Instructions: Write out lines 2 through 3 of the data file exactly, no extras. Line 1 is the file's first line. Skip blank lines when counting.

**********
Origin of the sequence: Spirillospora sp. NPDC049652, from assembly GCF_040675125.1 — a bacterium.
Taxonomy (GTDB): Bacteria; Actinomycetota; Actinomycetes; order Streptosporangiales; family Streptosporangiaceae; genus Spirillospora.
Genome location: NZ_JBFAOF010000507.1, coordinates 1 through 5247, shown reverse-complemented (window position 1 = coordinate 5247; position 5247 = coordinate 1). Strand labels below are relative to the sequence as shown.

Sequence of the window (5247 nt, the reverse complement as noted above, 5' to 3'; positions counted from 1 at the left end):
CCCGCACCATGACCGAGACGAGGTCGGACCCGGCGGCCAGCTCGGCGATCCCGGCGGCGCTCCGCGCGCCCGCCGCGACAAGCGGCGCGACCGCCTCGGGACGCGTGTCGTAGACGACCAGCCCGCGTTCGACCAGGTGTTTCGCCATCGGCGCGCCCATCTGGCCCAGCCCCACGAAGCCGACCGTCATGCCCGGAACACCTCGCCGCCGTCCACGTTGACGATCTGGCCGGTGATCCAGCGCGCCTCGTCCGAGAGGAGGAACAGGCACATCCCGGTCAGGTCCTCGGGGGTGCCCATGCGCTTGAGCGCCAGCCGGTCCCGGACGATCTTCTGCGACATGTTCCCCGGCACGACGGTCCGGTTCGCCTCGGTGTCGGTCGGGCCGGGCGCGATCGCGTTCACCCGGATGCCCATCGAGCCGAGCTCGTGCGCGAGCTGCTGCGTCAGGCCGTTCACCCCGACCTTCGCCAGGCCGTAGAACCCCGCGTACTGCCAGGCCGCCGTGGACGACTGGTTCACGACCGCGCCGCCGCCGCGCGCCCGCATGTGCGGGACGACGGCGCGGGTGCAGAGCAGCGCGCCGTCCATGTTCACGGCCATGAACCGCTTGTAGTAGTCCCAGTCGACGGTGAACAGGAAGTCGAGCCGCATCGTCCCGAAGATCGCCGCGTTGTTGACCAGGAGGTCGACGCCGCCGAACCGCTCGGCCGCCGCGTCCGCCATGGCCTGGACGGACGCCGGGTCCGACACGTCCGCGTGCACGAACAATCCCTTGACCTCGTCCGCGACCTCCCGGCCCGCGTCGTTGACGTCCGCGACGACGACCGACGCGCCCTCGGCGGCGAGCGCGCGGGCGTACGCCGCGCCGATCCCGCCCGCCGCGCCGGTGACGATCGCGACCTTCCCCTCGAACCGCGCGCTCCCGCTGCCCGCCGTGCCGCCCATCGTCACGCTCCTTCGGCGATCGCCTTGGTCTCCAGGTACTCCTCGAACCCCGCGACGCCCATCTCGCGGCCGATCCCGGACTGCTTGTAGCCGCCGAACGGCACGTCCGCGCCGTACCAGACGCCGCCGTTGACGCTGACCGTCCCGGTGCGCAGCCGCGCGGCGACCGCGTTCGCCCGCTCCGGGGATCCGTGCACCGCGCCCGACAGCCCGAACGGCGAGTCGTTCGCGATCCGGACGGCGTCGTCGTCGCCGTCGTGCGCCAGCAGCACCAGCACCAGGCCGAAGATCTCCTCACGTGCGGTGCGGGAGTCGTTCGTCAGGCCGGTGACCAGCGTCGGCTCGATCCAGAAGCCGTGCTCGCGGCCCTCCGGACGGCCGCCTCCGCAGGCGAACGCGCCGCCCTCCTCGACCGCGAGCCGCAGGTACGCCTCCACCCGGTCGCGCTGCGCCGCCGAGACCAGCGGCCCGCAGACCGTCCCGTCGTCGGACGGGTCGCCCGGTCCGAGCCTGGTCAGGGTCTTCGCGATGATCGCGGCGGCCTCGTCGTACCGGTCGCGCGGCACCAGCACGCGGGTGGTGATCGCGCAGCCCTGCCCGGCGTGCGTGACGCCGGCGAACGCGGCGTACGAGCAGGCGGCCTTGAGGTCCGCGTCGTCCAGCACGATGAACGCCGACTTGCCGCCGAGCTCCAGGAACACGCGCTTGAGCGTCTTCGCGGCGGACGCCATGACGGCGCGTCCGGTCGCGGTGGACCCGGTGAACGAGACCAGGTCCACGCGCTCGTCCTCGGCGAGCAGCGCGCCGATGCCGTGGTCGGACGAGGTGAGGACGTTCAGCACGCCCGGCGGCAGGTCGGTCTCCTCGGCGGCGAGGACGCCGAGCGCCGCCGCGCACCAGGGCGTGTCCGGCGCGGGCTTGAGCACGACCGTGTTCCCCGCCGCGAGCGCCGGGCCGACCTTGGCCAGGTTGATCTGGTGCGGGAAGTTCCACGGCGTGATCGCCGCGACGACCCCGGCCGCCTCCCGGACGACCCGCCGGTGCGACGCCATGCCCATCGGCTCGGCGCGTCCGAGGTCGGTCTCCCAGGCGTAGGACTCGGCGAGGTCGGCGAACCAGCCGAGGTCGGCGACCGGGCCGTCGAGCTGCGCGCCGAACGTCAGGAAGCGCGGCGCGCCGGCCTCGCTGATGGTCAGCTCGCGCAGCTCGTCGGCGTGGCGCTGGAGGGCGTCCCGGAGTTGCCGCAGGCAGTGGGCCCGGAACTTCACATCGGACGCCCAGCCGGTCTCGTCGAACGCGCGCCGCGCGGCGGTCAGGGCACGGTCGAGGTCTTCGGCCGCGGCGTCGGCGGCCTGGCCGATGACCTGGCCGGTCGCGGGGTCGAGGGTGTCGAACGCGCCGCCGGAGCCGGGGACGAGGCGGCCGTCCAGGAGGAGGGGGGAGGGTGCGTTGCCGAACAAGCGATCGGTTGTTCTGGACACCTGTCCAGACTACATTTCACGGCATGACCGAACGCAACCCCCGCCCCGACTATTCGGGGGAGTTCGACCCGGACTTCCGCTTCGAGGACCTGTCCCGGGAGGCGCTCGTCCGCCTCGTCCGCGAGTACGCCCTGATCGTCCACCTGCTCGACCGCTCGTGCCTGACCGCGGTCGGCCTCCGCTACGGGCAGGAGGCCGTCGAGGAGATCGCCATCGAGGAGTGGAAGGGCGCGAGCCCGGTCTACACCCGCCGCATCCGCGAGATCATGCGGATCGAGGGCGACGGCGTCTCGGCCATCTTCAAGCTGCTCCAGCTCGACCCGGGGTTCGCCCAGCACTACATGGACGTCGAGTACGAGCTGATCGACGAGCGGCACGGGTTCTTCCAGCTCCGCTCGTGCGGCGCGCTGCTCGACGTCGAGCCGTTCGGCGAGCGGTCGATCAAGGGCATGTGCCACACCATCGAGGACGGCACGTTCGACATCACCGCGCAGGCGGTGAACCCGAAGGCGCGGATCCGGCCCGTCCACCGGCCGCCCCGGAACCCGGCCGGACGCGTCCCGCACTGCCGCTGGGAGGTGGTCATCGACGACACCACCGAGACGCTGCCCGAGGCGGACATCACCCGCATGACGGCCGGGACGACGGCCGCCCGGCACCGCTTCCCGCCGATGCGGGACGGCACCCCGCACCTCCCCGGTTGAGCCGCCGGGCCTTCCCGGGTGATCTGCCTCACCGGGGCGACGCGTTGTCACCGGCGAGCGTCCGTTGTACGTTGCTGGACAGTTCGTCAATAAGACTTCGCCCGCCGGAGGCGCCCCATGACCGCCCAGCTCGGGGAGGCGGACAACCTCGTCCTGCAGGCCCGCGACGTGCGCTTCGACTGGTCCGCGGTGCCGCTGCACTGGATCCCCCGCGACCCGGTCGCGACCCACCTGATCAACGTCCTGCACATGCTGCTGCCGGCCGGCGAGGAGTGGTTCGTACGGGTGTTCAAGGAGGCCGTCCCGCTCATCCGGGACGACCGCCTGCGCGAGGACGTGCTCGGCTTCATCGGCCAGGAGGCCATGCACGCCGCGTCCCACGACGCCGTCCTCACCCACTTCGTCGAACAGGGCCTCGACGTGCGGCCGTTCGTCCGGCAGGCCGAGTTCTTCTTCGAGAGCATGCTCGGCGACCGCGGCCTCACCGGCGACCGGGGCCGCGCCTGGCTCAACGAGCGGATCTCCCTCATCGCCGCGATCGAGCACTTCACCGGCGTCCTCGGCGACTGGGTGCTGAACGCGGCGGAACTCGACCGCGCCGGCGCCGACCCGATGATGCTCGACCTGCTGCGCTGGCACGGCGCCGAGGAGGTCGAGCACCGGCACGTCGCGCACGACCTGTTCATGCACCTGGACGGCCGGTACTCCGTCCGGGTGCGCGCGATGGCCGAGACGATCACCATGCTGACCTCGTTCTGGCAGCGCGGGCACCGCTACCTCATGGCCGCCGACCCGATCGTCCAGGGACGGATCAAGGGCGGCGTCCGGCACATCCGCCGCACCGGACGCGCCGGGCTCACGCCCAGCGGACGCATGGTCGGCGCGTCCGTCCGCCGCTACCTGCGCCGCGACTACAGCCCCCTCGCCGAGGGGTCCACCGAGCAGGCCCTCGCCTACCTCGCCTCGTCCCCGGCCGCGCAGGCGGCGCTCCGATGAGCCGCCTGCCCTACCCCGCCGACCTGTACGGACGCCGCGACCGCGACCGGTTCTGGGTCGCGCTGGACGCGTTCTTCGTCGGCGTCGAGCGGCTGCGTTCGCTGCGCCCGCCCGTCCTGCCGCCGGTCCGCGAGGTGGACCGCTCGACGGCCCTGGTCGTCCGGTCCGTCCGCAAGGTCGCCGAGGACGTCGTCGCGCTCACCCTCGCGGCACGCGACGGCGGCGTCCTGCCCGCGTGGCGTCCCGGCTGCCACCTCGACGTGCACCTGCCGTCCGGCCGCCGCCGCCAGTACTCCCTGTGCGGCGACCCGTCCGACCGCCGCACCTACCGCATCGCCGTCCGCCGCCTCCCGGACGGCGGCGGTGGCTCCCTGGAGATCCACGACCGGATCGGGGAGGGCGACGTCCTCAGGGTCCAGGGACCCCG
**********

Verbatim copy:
Taxonomy (GTDB): Bacteria; Actinomycetota; Actinomycetes; order Streptosporangiales; family Streptosporangiaceae; genus Spirillospora.
Genome location: NZ_JBFAOF010000507.1, coordinates 1 through 5247, shown reverse-complemented (window position 1 = coordinate 5247; position 5247 = coordinate 1). Strand labels below are relative to the sequence as shown.